Could we be any more authentic on social media?
Emrah Güler - ANKARA“Could I be any more authentic?” asked Socality Barbie under one of her Instagram photos, posing with a hipster hat and what’s supposed to look like prescription glasses on the backdrop of a railway and a misty forest. More than a dozen hashtags accompany the photo, among which are #liveauthentic, #neverstopexploring and #instagood. More than 1.2 million Instagrammers are proof the parody account of the hipster Barbie has perfectly captured the diminishing authenticity of the photo sharing social platform with the increasing number of users.
Created by an American wedding photographer, who prefers to remain anonymous, the hipster Barbie trades her designer clothes for a simpler, more hip look, with her backpack, woolen cap and specs intact as she explores nature or enjoys coffee and a copy of Kinfolk magazine in the comfort of her home. If you are an Instagram user, you will undoubtedly know the photos Socality Barbie is satirizing.
“Had to stop looking at the ocean to take a picture of myself looking at the ocean so I could post about how beautiful the ocean was,” sums up the spirit of her photos, with the right amount of filter and the right number of hashtags. “People were all taking the same pictures in the same places and using the same captions,” the anonymous creator of the account recently told Wired. “I couldn’t tell any of their pictures apart so I thought, ‘What better way to make my point than with a mass-produced doll?’”
Under another photo of Socality Barbie, with carefully messed hair over a carefully messed bed, is written, “I love this community so much! I know many of you don’t live anywhere near me but I feel like we can truly do life together anyway.” Socality is an online social community, a self-proclaimed “community for purpose” and “a social community all for eternity.” Their foremost mission, as written on their website socality.org, is a commitment “to creating spaces of belonging online and turning these into real life interactions.”
The paradox of the wisdom of crowds
The flourishing of online communities, and the false sense of belonging they exert most of the time, is another thing Socality Barbie is successfully satirizing. “One of the fundamental characteristics of a network is that, once you are linked in the network, the network starts to shape your views and starts to shape your interactions with everybody else,” said James Surowiecki, the New Yorker staff writer and the author of “The Wisdom of Crowds,” a book on collective wisdom and its relation to business, economics and societies, at a TED Talk.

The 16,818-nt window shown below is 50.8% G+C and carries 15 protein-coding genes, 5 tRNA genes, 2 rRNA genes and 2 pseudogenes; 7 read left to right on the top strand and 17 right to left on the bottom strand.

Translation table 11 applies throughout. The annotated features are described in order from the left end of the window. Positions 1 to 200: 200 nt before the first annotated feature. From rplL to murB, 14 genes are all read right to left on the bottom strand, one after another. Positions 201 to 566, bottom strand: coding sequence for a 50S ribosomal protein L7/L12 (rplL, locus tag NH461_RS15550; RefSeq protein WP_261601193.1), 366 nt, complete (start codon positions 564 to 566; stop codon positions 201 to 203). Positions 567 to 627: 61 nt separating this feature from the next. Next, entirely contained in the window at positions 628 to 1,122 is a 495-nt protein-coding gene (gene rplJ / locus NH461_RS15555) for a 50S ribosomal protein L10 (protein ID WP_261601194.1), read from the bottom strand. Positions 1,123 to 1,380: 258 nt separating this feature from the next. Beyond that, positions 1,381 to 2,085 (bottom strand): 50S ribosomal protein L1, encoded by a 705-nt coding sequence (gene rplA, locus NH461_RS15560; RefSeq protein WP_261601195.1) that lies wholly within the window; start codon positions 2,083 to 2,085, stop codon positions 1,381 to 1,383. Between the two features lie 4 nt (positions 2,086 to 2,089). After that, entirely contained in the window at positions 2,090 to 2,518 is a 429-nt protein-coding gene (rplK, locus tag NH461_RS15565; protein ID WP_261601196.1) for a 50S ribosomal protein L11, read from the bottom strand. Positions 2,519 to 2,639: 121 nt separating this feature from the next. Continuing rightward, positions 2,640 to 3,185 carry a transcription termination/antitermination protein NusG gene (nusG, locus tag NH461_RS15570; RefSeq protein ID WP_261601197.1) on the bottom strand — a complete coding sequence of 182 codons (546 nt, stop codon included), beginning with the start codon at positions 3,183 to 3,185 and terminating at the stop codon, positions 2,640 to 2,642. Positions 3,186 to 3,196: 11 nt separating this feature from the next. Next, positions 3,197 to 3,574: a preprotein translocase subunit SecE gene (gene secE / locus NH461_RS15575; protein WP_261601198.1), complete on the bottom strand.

Surowiecki cited one of the problems about online communities: “The problem is that groups are only smart when the people in them are as independent as possible. This is the paradox of the wisdom of crowds, or the paradox of collective intelligence, that what it requires is actually a form of independent thinking. And networks make it harder for people to do that, because they drive attention to the things that the network values.”
Increasing number of users in social media platforms and online communities make it all the more difficult to stay authentic, bringing back another paradox, that parody is becoming the new authenticity. “Parody is the new normalcy for the identity politics of a generation struggling with authenticity imposter syndrome,” wrote Zeynep Arsel, a marketing professor at Concordia University’s John Molson School of Business. “They want to live rich, meaningful and honest lives full of pleasure, surprise and originality; but the harder they try the more their lives feel like a caricature of hip materialism.”
Parody accounts may be harder to sustain on a photo-sharing platform like Instagram, but it’s much easier on a micro-blogging platform like Twitter, where 140 characters is the maximum you can write in a post.
Take the Twitter account of Mimar Sinan, the famous Ottoman architect and civil engineer from the 15th and 16th centuries. With over 12,000 followers, he muses on some miserable buildings and mosques, pondering over whether he should have studied medicine in the first place.
Some parody accounts have long surpassed their original accounts. Controversial businessman and construction tycoon Ali Ağaoğlu’s parody Twitter account has nearly half a million followers. Perhaps the most controversial of the parody accounts was that of Allah himself, sharing his wisdom on creation, evolution and what constitutes sin, until the creator of the account was sentenced to 15 months in prison last year on charges of “humiliating the religious values accepted by a part of the people.” With hundreds of new users everyday on social media, at least for now, parody seems to be the antidote to repetition and a lack of authenticity.